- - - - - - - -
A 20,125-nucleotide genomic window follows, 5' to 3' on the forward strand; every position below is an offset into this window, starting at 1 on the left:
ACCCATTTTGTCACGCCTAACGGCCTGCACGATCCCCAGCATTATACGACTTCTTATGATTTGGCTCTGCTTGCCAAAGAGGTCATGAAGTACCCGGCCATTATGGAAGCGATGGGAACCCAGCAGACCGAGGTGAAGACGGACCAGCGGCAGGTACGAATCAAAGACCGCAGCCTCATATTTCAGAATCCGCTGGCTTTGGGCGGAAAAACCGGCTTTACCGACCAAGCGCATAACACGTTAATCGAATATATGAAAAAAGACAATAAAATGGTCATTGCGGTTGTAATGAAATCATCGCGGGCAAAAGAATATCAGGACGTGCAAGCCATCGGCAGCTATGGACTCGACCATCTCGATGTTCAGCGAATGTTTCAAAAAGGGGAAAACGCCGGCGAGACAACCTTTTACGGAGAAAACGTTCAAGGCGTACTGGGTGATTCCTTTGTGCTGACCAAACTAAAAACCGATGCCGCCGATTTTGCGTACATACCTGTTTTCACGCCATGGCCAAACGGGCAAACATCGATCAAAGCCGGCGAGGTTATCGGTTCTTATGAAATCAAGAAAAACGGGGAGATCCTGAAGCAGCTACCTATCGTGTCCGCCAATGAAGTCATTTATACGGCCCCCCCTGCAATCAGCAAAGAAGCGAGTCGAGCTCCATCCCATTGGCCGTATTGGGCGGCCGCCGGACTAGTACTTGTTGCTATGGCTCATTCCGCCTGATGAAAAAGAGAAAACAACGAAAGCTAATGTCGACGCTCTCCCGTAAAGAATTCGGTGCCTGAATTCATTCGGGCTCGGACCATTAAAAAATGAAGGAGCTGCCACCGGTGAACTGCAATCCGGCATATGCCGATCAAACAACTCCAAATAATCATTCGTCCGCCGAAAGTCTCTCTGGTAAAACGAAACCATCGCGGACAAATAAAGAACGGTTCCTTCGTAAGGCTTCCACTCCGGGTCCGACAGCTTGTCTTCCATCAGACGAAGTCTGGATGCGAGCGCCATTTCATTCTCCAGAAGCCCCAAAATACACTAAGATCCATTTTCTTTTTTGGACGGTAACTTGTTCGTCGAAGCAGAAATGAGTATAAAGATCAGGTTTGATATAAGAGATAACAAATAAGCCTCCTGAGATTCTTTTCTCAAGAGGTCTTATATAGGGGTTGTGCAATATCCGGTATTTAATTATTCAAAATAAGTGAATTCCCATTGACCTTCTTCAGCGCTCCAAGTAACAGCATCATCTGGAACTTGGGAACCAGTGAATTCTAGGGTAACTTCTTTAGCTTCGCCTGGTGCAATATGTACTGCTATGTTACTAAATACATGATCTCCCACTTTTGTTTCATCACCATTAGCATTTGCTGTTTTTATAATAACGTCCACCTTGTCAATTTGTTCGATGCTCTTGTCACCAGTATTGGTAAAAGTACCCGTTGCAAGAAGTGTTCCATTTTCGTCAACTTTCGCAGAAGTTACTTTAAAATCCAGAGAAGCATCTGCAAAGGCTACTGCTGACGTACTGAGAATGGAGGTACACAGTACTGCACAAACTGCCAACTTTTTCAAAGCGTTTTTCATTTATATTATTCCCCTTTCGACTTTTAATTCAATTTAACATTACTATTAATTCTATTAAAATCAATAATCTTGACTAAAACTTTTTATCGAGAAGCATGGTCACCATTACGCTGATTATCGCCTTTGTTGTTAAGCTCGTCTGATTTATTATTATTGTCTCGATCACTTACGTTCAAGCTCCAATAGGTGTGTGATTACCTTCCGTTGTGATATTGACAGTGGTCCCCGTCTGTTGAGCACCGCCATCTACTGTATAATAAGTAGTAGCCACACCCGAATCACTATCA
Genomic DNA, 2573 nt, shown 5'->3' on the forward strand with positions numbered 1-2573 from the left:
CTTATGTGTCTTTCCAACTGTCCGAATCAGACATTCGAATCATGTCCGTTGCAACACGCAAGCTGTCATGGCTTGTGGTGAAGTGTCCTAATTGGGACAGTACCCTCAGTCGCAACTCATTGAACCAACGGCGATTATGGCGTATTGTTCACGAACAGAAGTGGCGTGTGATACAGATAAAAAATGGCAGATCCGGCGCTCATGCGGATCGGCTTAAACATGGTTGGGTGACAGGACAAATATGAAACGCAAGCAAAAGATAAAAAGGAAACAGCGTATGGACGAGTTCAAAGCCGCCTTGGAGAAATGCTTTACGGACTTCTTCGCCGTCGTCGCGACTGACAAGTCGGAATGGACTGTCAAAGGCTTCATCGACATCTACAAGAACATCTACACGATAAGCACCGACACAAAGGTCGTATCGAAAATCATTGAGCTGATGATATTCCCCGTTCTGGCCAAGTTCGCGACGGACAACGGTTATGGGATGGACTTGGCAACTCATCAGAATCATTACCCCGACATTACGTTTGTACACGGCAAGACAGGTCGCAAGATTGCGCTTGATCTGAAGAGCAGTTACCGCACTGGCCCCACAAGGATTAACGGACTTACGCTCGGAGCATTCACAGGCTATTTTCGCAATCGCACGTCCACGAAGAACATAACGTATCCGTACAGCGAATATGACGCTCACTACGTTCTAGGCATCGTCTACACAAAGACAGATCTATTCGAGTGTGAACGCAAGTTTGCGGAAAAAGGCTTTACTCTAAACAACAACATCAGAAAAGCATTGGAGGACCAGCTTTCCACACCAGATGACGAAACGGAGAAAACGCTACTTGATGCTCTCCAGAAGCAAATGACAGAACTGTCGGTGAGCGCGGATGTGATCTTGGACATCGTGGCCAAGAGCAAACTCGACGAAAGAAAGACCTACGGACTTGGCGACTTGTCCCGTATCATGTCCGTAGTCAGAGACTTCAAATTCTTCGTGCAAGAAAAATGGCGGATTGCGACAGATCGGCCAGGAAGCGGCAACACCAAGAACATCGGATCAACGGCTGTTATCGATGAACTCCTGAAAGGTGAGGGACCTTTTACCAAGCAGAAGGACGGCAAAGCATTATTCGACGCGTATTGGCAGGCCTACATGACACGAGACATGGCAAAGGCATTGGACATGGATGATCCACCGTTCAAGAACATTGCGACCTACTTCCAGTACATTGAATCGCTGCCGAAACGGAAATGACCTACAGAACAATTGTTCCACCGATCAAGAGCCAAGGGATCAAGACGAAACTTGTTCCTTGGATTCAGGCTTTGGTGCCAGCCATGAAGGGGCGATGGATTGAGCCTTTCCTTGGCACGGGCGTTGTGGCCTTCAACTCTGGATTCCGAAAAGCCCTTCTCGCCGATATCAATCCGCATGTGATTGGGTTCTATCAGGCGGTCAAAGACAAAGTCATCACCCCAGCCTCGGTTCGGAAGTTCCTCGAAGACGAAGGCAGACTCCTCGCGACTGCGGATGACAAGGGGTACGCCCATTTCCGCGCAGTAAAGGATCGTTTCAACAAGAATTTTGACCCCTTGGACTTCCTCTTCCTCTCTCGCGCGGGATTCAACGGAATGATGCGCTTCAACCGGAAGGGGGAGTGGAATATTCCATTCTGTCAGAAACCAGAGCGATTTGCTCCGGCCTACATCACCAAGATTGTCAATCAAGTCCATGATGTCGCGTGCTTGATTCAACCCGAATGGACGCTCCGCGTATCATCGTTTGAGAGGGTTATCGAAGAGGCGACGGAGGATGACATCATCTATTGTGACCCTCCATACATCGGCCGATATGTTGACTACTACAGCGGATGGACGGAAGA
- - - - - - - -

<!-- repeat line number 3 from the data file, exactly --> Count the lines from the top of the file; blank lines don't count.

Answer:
Genomic DNA, 2573 nt, shown 5'->3' on the forward strand with positions numbered 1-2573 from the left: